Medco using clinical pharmacists as specialists in direct patient care

March 3, 2008

The pharmacy benefit manager Medco is breaking new ground in using clinical pharmacists to provide direct patient care.

There's never been much love lost between pharmacists and pharmacy benefit management companies. It's ironic therefore that Medco, the nation's largest PBM by revenue, is breaking new ground in the use of clinical pharmacists as providers of direct patient care.

"No other medical professional is as well trained in medication management, and we use that. Our innovation is to separate cognitive pharmaceutical services from the dispensing process in our training," said Glen Stettin, M.D., senior VP and head of the clinical and therapeutic solutions group for Medco.

But when claim and lab data-provided by Medco's health plan and employer clients-determine that a patient has a specific chronic condition, those prescriptions are sent to pharmacists who are trained by Medco in the particulars of that condition and work at one of nine therapeutic resource centers.

The program, running for about two years, has trained 700 "specialist pharmacists."

"We're already working with a highly motivated healthcare professional with six years of schooling in drug therapy," said Stettin. "So we go further. We train our specialist pharmacists in the current medical knowledge of specific diseases. We provide a new sense of mission, adding value to care."

When a specialist pharmacist sees a problem, such as an inappropriate drug or dose, a contraindication based on medical condition or drug interaction, or noncompliance based on claims data, they contact patients directly, often by phone. That is followed, as necessary and with patient permission, with a call to a patient's physician, often resulting in a prescription adjustment-sometimes avoiding a life-threatening medication error, or sometimes just making a drug affordable by moving to a different medication or a generic substitute.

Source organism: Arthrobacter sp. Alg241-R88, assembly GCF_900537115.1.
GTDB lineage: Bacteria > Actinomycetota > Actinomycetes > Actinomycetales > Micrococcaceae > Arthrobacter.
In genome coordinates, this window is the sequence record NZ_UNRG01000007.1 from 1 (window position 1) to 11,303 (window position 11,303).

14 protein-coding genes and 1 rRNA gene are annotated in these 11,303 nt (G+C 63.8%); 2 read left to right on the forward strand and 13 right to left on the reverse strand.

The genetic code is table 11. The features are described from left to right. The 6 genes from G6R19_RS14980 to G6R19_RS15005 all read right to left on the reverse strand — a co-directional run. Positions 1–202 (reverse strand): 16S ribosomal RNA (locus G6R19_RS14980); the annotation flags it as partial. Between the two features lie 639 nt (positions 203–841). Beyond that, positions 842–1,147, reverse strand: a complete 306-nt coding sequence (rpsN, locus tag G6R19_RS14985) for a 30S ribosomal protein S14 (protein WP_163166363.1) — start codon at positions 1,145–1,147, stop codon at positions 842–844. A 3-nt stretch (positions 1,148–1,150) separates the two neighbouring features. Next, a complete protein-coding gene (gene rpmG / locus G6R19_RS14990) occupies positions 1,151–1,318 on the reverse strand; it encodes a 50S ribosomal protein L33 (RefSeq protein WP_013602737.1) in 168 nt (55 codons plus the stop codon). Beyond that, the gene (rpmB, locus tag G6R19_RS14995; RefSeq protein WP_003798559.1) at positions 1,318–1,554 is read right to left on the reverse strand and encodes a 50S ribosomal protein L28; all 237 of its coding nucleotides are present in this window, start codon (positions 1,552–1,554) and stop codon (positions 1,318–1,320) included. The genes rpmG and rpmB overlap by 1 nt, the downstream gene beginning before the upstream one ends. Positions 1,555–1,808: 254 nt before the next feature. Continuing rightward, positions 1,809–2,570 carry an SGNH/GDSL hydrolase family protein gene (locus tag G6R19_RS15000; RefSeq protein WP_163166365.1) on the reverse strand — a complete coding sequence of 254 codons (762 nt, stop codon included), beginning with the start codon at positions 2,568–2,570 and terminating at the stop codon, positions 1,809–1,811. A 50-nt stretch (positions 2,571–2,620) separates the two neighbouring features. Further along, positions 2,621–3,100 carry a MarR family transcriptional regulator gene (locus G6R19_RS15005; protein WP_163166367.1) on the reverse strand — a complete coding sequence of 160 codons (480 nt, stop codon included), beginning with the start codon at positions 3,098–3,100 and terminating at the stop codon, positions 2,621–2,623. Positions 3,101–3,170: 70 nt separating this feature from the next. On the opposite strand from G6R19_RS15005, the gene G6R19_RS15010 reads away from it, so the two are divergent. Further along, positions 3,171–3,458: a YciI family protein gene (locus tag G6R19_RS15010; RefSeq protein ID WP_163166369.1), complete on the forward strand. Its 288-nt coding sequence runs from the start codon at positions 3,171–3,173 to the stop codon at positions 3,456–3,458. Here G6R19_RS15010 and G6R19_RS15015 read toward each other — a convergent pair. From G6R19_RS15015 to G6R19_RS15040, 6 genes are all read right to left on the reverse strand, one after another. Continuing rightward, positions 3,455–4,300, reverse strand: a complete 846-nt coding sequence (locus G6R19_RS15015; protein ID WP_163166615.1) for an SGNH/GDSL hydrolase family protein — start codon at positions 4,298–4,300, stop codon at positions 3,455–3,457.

An example of an intervention is in connection with Symlin (pramlintide acetate), an injectable used by insulin-dependent diabetes patients at near mealtime to help control blood sugar spiking. Much lower doses of Symlin are required for Type 1 diabetes patients than Type 2 patients. If a Type 1 patient takes too high a dose, the result can be a hypoglycemia attack. The drug was approved for manufacturer Amylin Pharmaceuticals by the Food & Drug Administration in 2005 and made a big splash on the market after its release.

"Our specialist pharmacists know about this drug and its dangers because they are specialists in diabetes medication, up to date on therapeutic options," said Stettin. "Primary care physicians may not all have that knowledge. They primarily are treating Type 2 diabetes and also this is a new drug.

"We know this represents a transformation in the practice of pharmacy in recent years," added Stettin. "We know that by using these professionals in this manner, we are making a contribution to improving medical care."

THE AUTHOR is a writer based in Gettysburg, Pa.